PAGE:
a southern yankee abroad


europe backpacking

What I Know Now

It is hard to believe I’ve been home for exactly a month as of today. Moving to Brooklyn and starting law school at NYU has brought its own set of adventures (or misadventures). I’m thankful that I’ve had so much to keep me occupied and from feeling “homesick” for traveling. Although I’ve been very busy catching up with old friends, moving and settling in to my new apartment, and getting to know my new best friends (some substantially-sized Contracts, Torts, and Civil Procedure textbooks) really well, I am already counting down to my next trip (yep, it’s already in the works). I can’t wait!

The busy streets of Hanoi…I can’t wait to return to Asia, hopefully sometime soon!

I’ve received many messages and questions since my return about how to plan and execute a long-term backpacking trip. These amazing questions have inspired this post–what I know now that I wish I knew when I first set out for Thailand in May. I hope this post is helpful for those of you planning your own trips, and I am of course more than happy to keep answering questions via message (I’ll try my best to respond in a timely manner).

1- There is a lot that can (and will) go wrong. Jump in anyway. Case in point–my bag was lost for 3 weeks. Ok, maybe it’s good that I didn’t know this would happen before going, as this is the kind of thing that would have stressed me out before. This circumstance actually taught me even more that stuff is just stuff, and I don’t need all of it anyway. If I had to do it over again, I would not change a thing!

2- Don’t overplan— draft the outline but don’t write the paper before you leave. Plan a few big things, like flights and lodging in places where it may be expensive and booked up early, but try to leave as many of your plans as flexible as possible.

I felt a little frustrated on my tour in Cambodia and Vietnam at some points, as I felt almost every hour was planned and structured in certain cities without room to wander.

On the other hand, I feel I planned my Europe trip to the best degree possible, as I used flexible booking on Hostelworld (which allowed me to cancel reservations and get my deposit back to use towards another hostel), and I waited to book my transportation until a few days in advance of each place. This way, I could spend more or less time in places as I felt led to do so. Also, this flexibility allowed me to visit some places that were not on my original plan, like Provence with Nat and Bratislava.  Book a few key things to have peace of mind, but allow yourself the freedom to drift and wander as you go along.

Provence was one of the highlights of my summer…and it was never in the original plan. I was only able to go because I stayed flexible and didn’t overplan in the beginning.

3- In Europe, bus> train. I had such a great experience with the bus in Europe (with the exception of Post Bus… Don’t use them!) I used Flixbus and Regiojet to get from point A to B often, and I only used the train once (from Prague to Budapest… At only 30 euro it was well worth it!) The bus is not only far cheaper 9 times out of 10, but it takes an equal or only slightly longer amount of travel time as the train in most instances. Hard to believe, right!? I thought I’d be using the train to travel within Europe as I started my trip, but I’m so happy I discovered Flixbus and Regiojet! I used to compare prices across transportation methods.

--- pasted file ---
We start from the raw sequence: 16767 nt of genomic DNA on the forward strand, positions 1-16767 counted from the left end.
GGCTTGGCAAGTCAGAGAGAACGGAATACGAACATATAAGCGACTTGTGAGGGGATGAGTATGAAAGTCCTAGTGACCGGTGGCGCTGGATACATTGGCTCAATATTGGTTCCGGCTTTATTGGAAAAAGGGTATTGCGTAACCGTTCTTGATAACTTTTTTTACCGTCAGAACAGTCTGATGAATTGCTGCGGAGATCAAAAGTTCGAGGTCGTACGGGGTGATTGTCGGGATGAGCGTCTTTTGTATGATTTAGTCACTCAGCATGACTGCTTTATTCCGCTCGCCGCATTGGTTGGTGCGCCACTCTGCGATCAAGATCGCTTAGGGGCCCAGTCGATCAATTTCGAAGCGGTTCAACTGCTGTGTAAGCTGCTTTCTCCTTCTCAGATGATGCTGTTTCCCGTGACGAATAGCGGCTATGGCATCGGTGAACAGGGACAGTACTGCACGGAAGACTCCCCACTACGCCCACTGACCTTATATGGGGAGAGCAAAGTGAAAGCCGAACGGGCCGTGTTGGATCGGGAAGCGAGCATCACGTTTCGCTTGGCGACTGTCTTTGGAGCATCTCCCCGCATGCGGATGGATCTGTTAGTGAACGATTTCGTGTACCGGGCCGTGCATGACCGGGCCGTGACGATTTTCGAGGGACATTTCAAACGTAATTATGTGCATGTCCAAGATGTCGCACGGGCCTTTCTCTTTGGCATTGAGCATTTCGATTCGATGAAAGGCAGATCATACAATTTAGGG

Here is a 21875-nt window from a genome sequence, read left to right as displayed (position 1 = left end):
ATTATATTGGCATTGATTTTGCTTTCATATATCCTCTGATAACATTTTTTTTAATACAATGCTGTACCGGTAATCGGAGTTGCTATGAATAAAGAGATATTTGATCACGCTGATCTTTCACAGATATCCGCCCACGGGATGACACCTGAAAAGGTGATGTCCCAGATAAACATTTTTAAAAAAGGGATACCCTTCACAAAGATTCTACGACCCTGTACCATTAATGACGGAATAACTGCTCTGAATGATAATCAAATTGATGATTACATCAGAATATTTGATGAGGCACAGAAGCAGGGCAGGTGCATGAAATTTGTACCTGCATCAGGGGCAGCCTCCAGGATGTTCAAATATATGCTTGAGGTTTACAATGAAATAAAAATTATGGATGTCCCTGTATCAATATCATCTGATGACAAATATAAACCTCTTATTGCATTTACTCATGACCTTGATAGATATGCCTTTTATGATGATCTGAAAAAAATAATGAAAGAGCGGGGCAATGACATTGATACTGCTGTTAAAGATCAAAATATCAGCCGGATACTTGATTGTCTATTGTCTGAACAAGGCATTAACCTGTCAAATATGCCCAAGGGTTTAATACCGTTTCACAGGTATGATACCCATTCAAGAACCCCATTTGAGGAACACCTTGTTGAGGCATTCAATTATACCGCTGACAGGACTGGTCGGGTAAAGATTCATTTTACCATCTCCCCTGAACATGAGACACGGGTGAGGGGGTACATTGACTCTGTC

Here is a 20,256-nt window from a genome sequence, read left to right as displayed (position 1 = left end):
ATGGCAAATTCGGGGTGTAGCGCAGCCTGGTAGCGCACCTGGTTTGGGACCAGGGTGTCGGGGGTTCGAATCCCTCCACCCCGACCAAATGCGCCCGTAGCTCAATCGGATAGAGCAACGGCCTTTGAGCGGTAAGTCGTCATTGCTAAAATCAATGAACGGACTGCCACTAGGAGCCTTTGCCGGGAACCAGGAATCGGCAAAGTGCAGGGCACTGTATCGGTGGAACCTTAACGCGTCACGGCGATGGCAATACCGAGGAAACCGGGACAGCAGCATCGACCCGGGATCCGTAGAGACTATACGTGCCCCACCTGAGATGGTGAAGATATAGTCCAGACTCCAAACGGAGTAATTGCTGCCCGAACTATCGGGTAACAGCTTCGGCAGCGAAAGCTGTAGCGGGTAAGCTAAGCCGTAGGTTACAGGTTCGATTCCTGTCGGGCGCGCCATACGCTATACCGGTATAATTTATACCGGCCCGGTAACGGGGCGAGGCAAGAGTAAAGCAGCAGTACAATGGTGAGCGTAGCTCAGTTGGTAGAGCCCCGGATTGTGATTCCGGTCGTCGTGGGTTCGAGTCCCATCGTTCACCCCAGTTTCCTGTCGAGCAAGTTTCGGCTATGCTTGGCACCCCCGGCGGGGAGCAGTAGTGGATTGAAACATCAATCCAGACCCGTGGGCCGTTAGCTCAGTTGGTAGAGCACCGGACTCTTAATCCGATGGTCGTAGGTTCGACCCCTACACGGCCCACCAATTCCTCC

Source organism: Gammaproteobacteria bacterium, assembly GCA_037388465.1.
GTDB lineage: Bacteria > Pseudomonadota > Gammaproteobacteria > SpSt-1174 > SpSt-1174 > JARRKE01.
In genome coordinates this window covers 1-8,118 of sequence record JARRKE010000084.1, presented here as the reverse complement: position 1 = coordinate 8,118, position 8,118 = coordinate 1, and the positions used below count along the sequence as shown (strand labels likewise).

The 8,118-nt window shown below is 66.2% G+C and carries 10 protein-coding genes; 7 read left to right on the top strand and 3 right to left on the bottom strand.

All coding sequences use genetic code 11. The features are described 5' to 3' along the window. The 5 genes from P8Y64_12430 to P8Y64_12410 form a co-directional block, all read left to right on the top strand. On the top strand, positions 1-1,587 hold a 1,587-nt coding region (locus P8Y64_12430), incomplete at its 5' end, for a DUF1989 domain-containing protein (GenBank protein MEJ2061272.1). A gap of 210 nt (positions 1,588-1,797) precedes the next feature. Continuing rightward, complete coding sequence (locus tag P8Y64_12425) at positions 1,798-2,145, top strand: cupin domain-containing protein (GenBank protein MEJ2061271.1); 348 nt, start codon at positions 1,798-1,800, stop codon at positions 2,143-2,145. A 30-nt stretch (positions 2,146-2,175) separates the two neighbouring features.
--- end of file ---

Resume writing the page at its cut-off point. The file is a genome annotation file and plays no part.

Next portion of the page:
FlixBus has Wifi on-board, which allowed me to send crucial Snapchats (haha)

4-“You are supposed to sleep on the sleeper trains in Vietnam” (or, find moments of comfort in uncomfortable situations). Those of you who know me well know that I have germophobic tendencies. The Vietnamese sleeper trains were not the cleanest, and I took 3 journeys on them ranging between 8 and 14 hours each. My sheets had sketchy stains on them, and I didn’t even use the toilet the first 2 trips because I was so grossed out. However, I had the deepest and soundest sleep of the whole Asia portion of my trip on these overnight journeys. The secret is that I let go of things out of my control and decided to embrace the moment. I not only survived the sleeper trains, but I have great memories from them now! I applied this principle to surviving 3 days in the freezing Bolivian wilderness without a shower, as well as sleeping in a cramped hostel in Paris (it was a great location and price though, and my bunk bed had a beautiful skylight!) It’s inevitable you’ll be out of your comfort zone at certain points… Just embrace it, and it’ll become a part of your story.

The accommodation in the Mekong Delta (Vietnam) provided great memories..even with mosquitoes, a tarantula, and rats!


5- Don’t go to Bolivia during their winter (our summer). It’s absolutely freezing.


Having dinner in 16 degree Fahrenheit weather in Bolivia near the Chilean border…no heat! Perhaps the coldest night of my life.

6- Embrace being a tourist. You’re not gonna fool anyone into thinking you’re a local in most places. So own it… Just don’t be obnoxious. Pay the 100,000 dong to see the water puppets in Ha Noi (I unexpectedly loved this so much!) Pay the 3 sols to take a picture with the baby llamas in Peru. Pay the 18 euro for the “Heineken experience” in Amsterdam… Cheesy but amazingly fun! There is something to be said for having authentic and “local” experiences too, and I highly encourage this. But, at the end of the day, don’t be ashamed or afraid to play tourist.


Embracing “all things tourist” in Amsterdam

7- There’s no shame in embracing a Starbucks or McDonald’s along the way. Many travelers aim for the fully “authentic” experience and refuse to patronize places like Starbucks and McDonald’s that “you can find at home” and are run by big corporations. I agree with this view to an extent–I really enjoyed discovering and frequenting local spots along the way on all 3 continents. However, I do take exception to the self-righteousness of the “authentic only” perspective. There is something to be said about finding familiarity along the way on a long-term journey. McDonald’s are actually very clean and posh (ironically) everywhere but in the USA, and Starbucks had the most consistently reliable Wifi I found. You are the captain of your own experience–don’t cave to pressure to be “authentic” because you decide what is authentic for you. 


McFlurry fix in Arequipa (Peru)


8- Have cushion in your budget. See #1. You need to plan for some things to go wrong and for some things to cost more than you’ve planned. Build some extra funds into your budget to cover these unexpected costs. For me, this was replacing my entire bag and wardrobe in Provence. Although my insurance will reimburse me, I still had to front this cost plus 3 additional weeks of travel. I’m glad I planned ahead for the unforeseen!

9- If you have a chance to travel, take it. If you don’t, make a plan. You will never have enough time, money, or friends to travel with. So do it now. Don’t make any more excuses. Plan and arrange your finances and vacation time/transition time between jobs to allow for your trip. It’s now or never! Also, don’t be afraid to go it alone. See #11.

10- A smile is understood in every language. A simple smile goes a long way in terms of making friends.